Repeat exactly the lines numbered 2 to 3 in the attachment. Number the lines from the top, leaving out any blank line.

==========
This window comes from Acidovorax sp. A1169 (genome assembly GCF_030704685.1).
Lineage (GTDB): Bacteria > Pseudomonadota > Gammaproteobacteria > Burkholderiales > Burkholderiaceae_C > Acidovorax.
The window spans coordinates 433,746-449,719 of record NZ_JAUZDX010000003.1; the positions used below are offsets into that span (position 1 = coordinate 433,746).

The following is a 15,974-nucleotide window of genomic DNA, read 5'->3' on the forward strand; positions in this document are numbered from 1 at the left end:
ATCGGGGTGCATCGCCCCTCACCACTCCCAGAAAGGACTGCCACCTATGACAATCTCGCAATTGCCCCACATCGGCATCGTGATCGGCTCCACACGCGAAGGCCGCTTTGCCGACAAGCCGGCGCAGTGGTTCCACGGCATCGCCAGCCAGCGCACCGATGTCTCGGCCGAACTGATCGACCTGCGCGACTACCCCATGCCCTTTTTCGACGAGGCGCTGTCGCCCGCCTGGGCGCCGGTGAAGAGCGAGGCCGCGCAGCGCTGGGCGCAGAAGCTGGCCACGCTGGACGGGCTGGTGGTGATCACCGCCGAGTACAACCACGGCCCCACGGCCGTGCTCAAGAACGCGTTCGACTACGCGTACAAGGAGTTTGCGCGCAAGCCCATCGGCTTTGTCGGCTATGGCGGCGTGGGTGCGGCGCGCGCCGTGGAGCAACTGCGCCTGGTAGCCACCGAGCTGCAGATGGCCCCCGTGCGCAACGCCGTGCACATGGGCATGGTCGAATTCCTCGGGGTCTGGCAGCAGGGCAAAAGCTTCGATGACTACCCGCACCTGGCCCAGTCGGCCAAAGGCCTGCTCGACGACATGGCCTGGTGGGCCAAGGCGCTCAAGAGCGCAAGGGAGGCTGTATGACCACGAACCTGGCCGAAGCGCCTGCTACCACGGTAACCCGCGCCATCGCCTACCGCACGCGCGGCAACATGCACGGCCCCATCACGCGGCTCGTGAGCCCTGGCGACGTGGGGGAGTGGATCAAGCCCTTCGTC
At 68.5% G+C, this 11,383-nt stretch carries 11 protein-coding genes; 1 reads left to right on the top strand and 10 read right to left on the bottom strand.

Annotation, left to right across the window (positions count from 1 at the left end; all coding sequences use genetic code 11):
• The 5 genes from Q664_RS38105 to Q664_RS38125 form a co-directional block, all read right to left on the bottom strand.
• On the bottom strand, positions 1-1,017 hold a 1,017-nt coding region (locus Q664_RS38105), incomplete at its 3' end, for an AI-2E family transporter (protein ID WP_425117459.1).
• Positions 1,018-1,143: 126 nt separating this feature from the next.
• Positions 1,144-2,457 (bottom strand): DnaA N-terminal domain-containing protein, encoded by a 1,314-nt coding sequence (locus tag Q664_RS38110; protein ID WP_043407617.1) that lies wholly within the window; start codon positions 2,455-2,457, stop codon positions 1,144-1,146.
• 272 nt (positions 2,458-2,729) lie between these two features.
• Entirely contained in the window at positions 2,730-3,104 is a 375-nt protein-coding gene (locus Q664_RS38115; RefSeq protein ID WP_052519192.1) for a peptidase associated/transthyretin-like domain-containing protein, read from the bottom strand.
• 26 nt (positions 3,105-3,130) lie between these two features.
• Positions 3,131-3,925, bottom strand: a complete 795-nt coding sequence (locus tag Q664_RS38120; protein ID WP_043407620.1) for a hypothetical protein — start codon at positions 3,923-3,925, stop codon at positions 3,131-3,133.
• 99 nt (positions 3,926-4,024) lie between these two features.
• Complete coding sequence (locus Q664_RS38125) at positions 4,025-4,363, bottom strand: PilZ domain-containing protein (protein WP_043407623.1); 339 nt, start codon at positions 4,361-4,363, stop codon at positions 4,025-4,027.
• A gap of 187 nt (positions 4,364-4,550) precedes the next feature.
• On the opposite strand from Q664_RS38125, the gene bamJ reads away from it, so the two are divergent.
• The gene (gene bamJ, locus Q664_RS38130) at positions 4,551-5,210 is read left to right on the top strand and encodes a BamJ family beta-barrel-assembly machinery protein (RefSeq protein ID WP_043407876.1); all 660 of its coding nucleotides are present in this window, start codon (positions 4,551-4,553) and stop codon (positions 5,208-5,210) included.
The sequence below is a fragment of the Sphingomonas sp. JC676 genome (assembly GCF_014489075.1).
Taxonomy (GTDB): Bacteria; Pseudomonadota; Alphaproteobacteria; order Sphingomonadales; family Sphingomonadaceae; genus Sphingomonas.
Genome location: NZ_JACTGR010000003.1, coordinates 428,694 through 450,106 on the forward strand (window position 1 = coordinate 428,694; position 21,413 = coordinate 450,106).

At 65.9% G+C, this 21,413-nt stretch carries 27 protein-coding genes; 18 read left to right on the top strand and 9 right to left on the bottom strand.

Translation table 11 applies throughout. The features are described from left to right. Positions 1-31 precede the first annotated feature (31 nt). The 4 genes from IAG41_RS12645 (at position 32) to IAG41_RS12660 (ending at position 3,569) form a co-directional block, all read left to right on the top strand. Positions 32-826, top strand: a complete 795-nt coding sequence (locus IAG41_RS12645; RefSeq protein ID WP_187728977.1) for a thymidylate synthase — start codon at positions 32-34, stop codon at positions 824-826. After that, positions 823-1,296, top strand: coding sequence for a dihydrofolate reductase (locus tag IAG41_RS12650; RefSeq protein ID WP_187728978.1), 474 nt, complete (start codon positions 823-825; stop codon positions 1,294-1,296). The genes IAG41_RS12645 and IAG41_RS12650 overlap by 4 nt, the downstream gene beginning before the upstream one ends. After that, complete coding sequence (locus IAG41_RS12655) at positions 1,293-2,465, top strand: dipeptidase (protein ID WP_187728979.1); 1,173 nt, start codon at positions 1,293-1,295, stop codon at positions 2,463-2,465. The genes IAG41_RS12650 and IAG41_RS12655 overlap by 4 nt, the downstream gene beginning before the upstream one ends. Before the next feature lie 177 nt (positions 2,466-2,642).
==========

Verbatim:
Lineage (GTDB): Bacteria > Pseudomonadota > Gammaproteobacteria > Burkholderiales > Burkholderiaceae_C > Acidovorax.
The window spans coordinates 433,746-449,719 of record NZ_JAUZDX010000003.1; the positions used below are offsets into that span (position 1 = coordinate 433,746).